Digital Diversity

COVID-19 forced the world into lockdown last year, and that changed the way people work. Handshakes are out, facemasks are in, and many in-person meetings have been replaced by Zoom conferences. Even as some head back into the office, Zoom’s gridwork of postage-stamp-sized avatars of friends and colleagues remains a big part of a lot of people’s workdays.

Reengineering Timekeeping

Belgian-based Studio Plankton’s team of 3D artists and animators are skilled at telling brand stories of all sorts. One of their many clients is Ressence, a modern watchmaking start-up that has relied on the studio to transform highly technical specifications into meticulously detailed visuals with clear messaging and contemporary branding since 2015.

What Heartbreak Looks Like

When COVID-19 shut down live-action production last year, unforeseen opportunities opened up for many 3D artists, including Los Angeles-based motion designer Jan Sladecko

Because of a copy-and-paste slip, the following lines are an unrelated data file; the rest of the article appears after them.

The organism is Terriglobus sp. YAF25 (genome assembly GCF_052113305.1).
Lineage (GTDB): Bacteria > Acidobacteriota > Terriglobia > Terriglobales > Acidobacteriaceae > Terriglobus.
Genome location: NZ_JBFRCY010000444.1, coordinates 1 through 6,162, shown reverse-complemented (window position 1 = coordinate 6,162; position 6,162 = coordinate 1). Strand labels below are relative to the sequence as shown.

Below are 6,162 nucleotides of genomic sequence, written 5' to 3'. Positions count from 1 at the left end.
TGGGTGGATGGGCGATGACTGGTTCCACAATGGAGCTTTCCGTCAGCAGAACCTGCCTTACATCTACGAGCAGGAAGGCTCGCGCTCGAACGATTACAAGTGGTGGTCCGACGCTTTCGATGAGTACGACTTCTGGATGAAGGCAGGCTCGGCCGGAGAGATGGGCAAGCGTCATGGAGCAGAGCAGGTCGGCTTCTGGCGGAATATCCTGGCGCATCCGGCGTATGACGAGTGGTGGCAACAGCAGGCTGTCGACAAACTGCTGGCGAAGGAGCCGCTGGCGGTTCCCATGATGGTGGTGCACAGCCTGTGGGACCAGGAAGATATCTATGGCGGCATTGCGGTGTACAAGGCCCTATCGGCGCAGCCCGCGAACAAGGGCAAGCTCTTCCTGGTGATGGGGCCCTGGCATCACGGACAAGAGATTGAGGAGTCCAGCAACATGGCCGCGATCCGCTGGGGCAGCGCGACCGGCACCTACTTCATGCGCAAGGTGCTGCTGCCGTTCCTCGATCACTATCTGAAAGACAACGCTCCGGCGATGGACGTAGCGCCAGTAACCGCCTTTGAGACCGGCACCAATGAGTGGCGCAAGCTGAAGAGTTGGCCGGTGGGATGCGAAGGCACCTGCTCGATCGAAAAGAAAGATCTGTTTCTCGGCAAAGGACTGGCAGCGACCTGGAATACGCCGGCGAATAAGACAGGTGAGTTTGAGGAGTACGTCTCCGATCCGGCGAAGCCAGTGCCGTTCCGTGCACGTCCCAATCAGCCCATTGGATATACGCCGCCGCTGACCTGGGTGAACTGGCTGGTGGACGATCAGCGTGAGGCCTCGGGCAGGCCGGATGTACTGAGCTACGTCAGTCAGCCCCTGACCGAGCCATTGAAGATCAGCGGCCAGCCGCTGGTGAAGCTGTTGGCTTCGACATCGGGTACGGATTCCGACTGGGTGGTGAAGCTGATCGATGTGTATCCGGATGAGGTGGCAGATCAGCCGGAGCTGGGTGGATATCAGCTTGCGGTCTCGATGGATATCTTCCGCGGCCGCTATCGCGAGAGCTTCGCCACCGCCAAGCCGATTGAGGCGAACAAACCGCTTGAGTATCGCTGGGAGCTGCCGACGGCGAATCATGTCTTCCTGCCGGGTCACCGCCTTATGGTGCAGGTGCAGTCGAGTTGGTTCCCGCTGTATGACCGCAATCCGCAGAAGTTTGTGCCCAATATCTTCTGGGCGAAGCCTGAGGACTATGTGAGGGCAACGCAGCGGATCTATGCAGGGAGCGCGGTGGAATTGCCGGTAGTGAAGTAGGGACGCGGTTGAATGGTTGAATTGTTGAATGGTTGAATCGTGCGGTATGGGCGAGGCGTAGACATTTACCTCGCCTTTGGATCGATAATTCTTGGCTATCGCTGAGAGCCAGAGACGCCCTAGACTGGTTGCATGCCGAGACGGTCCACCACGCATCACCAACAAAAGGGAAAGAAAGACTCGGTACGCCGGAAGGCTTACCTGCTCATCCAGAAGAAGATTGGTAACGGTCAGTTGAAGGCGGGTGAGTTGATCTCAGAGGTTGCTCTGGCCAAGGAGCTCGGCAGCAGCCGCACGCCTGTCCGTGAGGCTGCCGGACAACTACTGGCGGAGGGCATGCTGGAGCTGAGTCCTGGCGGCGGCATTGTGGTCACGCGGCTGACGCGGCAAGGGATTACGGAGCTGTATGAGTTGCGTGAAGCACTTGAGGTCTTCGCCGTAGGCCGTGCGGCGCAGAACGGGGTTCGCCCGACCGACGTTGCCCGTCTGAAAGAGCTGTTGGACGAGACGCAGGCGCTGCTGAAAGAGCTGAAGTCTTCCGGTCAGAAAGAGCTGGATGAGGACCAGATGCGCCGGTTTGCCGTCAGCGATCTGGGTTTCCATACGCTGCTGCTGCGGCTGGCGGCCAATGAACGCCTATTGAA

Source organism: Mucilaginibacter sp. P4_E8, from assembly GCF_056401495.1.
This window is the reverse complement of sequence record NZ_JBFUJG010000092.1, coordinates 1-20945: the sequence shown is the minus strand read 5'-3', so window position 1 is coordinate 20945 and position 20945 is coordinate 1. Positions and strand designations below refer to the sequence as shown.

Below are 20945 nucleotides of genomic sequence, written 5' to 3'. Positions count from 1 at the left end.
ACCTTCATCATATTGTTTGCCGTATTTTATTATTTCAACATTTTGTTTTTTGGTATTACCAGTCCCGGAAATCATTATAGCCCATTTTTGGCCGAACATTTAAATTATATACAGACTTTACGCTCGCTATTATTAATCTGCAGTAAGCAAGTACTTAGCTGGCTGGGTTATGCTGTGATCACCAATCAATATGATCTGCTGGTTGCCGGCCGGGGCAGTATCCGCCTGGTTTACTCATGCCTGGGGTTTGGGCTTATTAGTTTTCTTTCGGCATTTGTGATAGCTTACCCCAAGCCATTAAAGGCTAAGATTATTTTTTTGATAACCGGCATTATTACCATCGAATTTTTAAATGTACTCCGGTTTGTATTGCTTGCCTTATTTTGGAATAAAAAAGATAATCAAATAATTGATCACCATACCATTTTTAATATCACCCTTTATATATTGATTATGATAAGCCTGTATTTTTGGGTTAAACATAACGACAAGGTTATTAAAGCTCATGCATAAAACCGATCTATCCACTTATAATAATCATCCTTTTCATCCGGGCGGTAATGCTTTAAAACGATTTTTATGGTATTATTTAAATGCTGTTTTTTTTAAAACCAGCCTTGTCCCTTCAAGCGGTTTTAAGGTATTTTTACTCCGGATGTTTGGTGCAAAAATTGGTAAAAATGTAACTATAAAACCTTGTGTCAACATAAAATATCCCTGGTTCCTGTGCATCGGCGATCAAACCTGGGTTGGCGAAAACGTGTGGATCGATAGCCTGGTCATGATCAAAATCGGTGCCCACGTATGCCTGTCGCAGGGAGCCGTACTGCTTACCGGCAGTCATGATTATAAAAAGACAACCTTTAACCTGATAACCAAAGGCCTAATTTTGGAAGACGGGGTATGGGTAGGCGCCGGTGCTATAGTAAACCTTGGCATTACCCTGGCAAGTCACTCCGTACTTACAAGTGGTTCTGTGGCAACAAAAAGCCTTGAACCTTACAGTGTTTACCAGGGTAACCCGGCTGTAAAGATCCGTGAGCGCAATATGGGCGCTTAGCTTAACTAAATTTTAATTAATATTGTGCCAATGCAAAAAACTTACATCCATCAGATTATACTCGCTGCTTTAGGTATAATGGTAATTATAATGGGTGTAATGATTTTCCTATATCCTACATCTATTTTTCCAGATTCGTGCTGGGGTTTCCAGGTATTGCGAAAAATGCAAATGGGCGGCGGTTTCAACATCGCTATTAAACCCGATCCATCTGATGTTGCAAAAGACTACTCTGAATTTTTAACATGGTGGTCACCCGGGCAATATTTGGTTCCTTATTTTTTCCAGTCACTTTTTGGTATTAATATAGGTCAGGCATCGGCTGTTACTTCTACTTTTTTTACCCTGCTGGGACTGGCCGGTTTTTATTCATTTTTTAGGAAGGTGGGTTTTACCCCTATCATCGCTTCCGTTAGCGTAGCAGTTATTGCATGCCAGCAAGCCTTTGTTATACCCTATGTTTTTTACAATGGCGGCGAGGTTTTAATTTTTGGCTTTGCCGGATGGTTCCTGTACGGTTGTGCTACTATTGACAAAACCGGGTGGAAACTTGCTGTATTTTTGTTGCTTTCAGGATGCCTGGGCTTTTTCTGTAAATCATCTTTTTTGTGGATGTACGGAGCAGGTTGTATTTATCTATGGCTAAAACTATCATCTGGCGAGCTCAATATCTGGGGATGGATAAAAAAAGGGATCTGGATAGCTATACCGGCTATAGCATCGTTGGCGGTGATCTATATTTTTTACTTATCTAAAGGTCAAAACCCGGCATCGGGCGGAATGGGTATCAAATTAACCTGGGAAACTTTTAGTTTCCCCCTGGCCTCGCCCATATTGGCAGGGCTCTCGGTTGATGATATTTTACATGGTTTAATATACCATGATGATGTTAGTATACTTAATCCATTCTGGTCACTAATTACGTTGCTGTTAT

Using 3D to Set Renaissance Art in Motion

New York City-based director Saad Moosajee has always found Renaissance art interesting because “it evokes God and seems to have a holy quality whether there are literally angels or just dark, moody figures,” he explains. Even so, it’s an aesthetic he hasn’t found much use for until recently, when Japanese singer-songwriter, Joji, contacted him about directing a music video for “777”, a track from the artist’s latest album, Nectar.

Nick DenBoer and the Art of Weird

Toronto-based director/animator Nick DenBoer has been collaborating with electronic music producer and musician Joel Zimmerman (aka Deadmau5) for years. It’s an odd pairing in some ways—Deadmau5 (pronounced dead mouse) is internationally recognized for his original, well-engineered sound and straight-talking demeanor. DenBoer (aka Smearballs) is known for being uniquely talented at making super weird stuff, including some surreal branding for KFC.